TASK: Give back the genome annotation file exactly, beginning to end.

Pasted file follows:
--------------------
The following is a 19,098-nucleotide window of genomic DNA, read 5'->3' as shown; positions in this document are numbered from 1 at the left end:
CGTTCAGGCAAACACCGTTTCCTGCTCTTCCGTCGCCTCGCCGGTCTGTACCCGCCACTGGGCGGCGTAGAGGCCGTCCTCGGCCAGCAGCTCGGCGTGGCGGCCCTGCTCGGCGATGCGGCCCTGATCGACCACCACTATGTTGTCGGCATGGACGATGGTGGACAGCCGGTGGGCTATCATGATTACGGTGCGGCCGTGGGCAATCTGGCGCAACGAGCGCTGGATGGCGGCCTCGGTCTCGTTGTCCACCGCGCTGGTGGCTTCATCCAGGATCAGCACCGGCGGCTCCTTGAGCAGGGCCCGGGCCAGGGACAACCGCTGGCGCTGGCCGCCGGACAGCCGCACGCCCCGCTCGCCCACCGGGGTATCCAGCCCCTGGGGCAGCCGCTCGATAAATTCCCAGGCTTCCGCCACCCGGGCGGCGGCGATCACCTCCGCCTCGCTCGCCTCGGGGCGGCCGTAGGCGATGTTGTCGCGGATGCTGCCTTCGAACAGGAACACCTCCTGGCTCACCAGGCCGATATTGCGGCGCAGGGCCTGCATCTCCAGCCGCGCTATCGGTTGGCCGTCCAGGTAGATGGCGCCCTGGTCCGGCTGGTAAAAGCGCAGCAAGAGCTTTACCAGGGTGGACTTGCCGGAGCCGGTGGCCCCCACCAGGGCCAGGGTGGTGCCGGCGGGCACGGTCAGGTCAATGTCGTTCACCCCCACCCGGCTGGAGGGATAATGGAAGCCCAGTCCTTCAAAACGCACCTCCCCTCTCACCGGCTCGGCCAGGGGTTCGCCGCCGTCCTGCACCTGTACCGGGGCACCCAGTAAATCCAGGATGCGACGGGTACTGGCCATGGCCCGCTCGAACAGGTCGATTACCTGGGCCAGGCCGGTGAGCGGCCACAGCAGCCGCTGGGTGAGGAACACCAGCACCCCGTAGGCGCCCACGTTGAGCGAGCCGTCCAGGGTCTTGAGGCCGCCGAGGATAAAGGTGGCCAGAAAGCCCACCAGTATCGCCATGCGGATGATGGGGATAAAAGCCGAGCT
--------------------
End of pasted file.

The following is a 19,098-nucleotide window of genomic DNA, read 5'->3' as shown; positions in this document are numbered from 1 at the left end:
CGTTCAGGCAAACACCGTTTCCTGCTCTTCCGTCGCCTCGCCGGTCTGTACCCGCCACTGGGCGGCGTAGAGGCCGTCCTCGGCCAGCAGCTCGGCGTGGCGGCCCTGCTCGGCGATGCGGCCCTGATCGACCACCACTATGTTGTCGGCATGGACGATGGTGGACAGCCGGTGGGCTATCATGATTACGGTGCGGCCGTGGGCAATCTGGCGCAACGAGCGCTGGATGGCGGCCTCGGTCTCGTTGTCCACCGCGCTGGTGGCTTCATCCAGGATCAGCACCGGCGGCTCCTTGAGCAGGGCCCGGGCCAGGGACAACCGCTGGCGCTGGCCGCCGGACAGCCGCACGCCCCGCTCGCCCACCGGGGTATCCAGCCCCTGGGGCAGCCGCTCGATAAATTCCCAGGCTTCCGCCACCCGGGCGGCGGCGATCACCTCCGCCTCGCTCGCCTCGGGGCGGCCGTAGGCGATGTTGTCGCGGATGCTGCCTTCGAACAGGAACACCTCCTGGCTCACCAGGCCGATATTGCGGCGCAGGGCCTGCATCTCCAGCCGCGCTATCGGTTGGCCGTCCAGGTAGATGGCGCCCTGGTCCGGCTGGTAAAAGCGCAGCAAGAGCTTTACCAGGGTGGACTTGCCGGAGCCGGTGGCCCCCACCAGGGCCAGGGTGGTGCCGGCGGGCACGGTCAGGTCAATGTCGTTCACCCCCACCCGGCTGGAGGGATAATGGAAGCCCAGTCCTTCAAAACGCACCTCCCCTCTCACCGGCTCGGCCAGGGGTTCGCCGCCGTCCTGCACCTGTACCGGGGCACCCAGTAAATCCAGGATGCGACGGGTACTGGCCATGGCCCGCTCGAACAGGTCGATTACCTGGGCCAGGCCGGTGAGCGGCCACAGCAGCCGCTGGGTGAGGAACACCAGCACCCCGTAGGCGCCCACGTTGAGCGAGCCGTCCAGGGTCTTGAGGCCGCCGAGGATAAAGGTGGCCAGAAAGCCCACCAGTATCGCCATGCGGATGATGGGGATAAAAGCCGAGCT